Everyone must stay at home to help stop the spread of coronavirus.
You should only leave the house for very limited purposes:
Important - These reasons are exceptions – even when doing these activities, you should be minimising time spent outside of the home and ensuring you are 2 metres apart from anyone outside of your household.
There is separate advice about staying at home if:
Do not leave your home if you have either:
To protect others, do not go to places like a GP surgery, pharmacy or hospital. Stay at home.
Use the 111 online coronavirus service to find out what to do.
Only call 111 if you cannot get help online.
Read general information such as:
If you have registered with Patient Access, then please go to http://patientaccess.com/
To register to use the online system you will need to attend the surgery in person with photographic ID (such as photo driving licence or valid passport. Bus passes are NOT an acceptable proof of ID)
The receptionist will then issue your individual registration details to allow you to set up an account.
Due to The Covid-19 Situation we ask that you order responsibly
Please do not order extra medication or request early prescriptions. Attempts to stockpile may put a strain on the supply chain and make any potential shortages worse during the coming months. We will continue to process all requests for medication in the usual way.
If you want to avoid coming in to the surgery, you can collect your medicines without having to hand in a paper prescription
1. Order your prescriptions electronically using Patient Access if you are already registered for this service http://patientaccess.com/
2. Please ask your pharmacy to set you up for Electronic Prescription Service (EPS). Ask your pharmacy to order your prescription and we can send it electronically to the pharmacy you have chosen.
We ask for 48 hours notice so that the prescription can be prepared, checked and signed by the doctor. If needed at St Peters please allow 72 hours.
This does not include weekends and Bank Holidays.
Sometimes the doctor may request to see you before issuing a repeat prescription.
If requested before 10:30am on
Prescription will be ready for collection after 2:00pm at the surgery on
Extensive exemption and remission arrangements protect those likely to have difficulty in paying charges (NHS prescription and dental charges, optical and hospital travel costs). The NHS prescription charge is a flat-rate amount which successive Governments have thought it reasonable to charge for those who can afford to pay for their medicines. Prescription prepayment certificates (PPCs) offer real savings for people who need extensive medication.
From 1 April 2019, the charges are:
If you will have to pay for four or more prescription items in three months, or more than 14 items in 12 months, you may find it cheaper to buy a PPC.
NHS Pre-payment Telephone advice and order line 0300 330 1341
General Public - Buy or Renew a PPC On-line
There is further information about prescription exemptions and fees on the NHS website
Click on the following links for information about certain medicines on repeat prescription
Information about Proton Pump Inhibitors (PPIs)
Information about ranitidine
Information about salbutamol (Ventolin) inhalers
Information about changes to brands of medicines prescribed
Your GP, nurse or pharmacist will not generally give you a prescription for over the counter medicines for a range of minor health concerns. Instead, over the counter medicines are available to buy in a pharmacy or supermarket. The team of health professionals at your local pharmacy can offer help and clinical advice to manage minor health concerns and if your symptoms suggest it’s more serious, they’ll ensure you get the care you need.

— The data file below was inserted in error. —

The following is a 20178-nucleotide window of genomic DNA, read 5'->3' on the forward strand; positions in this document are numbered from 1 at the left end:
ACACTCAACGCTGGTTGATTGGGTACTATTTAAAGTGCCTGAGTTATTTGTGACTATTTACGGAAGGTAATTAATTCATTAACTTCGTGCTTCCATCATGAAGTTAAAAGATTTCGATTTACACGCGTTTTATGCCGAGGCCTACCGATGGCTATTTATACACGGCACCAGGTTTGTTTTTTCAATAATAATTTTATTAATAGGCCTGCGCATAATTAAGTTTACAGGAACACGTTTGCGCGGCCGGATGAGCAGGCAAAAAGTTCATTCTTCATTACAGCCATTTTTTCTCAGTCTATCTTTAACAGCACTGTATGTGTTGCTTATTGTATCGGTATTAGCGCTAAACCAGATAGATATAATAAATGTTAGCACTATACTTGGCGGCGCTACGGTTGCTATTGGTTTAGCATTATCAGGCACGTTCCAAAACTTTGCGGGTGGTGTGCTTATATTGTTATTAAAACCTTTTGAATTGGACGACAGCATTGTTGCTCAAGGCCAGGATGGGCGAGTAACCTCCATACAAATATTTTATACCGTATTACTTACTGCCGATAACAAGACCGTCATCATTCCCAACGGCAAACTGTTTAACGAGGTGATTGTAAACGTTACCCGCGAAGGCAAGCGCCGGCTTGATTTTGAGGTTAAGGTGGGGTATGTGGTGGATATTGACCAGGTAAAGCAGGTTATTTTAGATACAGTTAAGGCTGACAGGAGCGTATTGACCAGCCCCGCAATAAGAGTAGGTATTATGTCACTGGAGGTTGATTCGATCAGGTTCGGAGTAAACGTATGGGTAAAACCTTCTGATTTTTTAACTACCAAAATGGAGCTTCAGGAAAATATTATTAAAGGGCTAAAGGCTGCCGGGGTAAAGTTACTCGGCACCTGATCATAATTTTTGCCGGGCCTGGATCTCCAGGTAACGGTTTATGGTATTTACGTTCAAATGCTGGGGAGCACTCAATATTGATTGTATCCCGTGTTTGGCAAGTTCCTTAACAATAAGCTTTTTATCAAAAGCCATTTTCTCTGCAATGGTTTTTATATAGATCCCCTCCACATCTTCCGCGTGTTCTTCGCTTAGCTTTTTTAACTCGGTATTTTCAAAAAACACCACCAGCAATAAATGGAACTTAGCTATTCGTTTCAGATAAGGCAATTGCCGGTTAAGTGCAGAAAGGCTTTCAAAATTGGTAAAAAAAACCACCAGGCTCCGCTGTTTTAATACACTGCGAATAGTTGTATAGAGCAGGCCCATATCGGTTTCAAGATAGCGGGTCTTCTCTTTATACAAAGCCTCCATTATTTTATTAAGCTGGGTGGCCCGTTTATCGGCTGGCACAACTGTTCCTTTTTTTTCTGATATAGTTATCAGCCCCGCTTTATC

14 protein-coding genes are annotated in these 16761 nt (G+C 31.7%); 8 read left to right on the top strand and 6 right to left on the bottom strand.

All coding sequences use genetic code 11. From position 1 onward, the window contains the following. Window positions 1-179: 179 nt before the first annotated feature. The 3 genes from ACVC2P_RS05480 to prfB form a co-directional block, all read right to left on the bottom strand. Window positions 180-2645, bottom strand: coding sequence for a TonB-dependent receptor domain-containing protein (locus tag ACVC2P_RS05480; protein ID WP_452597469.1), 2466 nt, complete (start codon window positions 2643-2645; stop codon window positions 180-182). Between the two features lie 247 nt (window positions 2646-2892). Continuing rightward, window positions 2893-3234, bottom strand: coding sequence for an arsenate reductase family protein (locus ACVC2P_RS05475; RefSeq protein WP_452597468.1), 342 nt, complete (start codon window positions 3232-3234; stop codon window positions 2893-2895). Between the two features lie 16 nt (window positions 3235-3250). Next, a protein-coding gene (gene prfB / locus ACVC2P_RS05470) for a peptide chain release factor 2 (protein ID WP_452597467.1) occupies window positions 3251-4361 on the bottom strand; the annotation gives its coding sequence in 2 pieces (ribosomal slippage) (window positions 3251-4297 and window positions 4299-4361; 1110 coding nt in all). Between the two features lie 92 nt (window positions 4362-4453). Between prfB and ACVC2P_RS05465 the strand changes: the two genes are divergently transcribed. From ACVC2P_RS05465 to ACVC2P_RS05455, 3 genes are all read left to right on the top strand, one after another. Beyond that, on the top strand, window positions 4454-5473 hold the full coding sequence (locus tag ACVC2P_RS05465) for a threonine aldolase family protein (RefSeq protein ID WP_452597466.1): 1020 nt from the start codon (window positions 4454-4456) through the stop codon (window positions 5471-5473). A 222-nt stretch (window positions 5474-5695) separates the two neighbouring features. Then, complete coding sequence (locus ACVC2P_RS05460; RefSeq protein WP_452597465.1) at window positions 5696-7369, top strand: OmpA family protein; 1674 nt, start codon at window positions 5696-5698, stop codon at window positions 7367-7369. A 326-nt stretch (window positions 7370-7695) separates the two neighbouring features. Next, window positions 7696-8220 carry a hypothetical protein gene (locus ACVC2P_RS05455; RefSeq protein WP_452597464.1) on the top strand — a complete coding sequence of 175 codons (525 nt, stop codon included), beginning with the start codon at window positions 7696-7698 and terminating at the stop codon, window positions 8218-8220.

The NHS spends around £136million a year on prescriptions for medicines that can be bought from a pharmacy or supermarket. By reducing the amount it spends on these medicines the NHS can give priority for people with more serious conditions such as cancer, mental health problems and heart disease.
Please help the NHS to use resources sensibly
Taking your medicines abroad
If you are going abroad don’t forget to order your prescription in good time before you go away. We ask for 48 hours notice so that the prescription can be prepared, checked and signed by the doctor. If needed at St Peter’s please allow 72 hours. This does not include weekends and Bank Holidays.
Can I take my medicine abroad?
Check the rules for all the countries you're going to, including countries that you're just passing through.
Different countries have different rules and regulations about:
Some medicines available over the counter in the UK may be controlled in other countries and vice versa. Countries such as India, Pakistan and Turkey have a list of medicines they won't allow into the country. International rules vary – contact the embassy for the country you're visiting. The GOV.UK website has a full list of foreign embassies in the UK.
Travelling with your medicines
How long will you be away?
NHS prescriptions must never be obtained by relatives or friends on behalf of patients who are currently abroad. Patients are responsible for ensuring that any drugs they take into a country conform to local laws.
The NHS accepts responsibility for supplying on-going medication for temporary periods abroad of up to three months. For patients who will be out of the country for less than three months, it is reasonable to provide sufficient medicines for an existing condition. Patients leaving the UK for more than three months are advised to register with a local doctor for their continuing medical needs. We will provide sufficient medication to give patients time to do this.
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